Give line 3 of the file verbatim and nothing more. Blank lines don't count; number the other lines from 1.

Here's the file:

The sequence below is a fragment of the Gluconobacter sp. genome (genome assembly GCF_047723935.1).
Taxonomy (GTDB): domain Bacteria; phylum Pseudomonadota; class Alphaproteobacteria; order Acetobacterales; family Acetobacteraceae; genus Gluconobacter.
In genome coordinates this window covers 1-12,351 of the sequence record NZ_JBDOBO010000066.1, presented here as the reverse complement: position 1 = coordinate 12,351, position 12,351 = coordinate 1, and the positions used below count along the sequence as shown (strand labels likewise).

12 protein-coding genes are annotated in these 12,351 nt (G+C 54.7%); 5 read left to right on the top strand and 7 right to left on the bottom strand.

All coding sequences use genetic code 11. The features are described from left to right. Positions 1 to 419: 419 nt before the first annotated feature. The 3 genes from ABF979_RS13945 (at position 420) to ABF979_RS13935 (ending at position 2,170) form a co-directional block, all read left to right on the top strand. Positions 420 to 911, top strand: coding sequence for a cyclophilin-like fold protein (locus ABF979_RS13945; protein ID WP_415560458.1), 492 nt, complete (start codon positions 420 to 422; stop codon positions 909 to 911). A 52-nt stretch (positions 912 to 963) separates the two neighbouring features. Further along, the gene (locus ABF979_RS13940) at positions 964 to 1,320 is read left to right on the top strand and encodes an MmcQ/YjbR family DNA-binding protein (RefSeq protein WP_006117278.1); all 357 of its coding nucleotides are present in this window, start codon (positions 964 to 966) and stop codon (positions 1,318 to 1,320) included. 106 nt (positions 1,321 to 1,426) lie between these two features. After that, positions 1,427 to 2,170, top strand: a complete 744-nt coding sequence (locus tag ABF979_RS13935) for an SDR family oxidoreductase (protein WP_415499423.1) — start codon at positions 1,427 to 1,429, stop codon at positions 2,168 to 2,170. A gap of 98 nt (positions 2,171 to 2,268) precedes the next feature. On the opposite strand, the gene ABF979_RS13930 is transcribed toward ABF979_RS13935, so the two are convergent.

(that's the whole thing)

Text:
In genome coordinates this window covers 1-12,351 of the sequence record NZ_JBDOBO010000066.1, presented here as the reverse complement: position 1 = coordinate 12,351, position 12,351 = coordinate 1, and the positions used below count along the sequence as shown (strand labels likewise).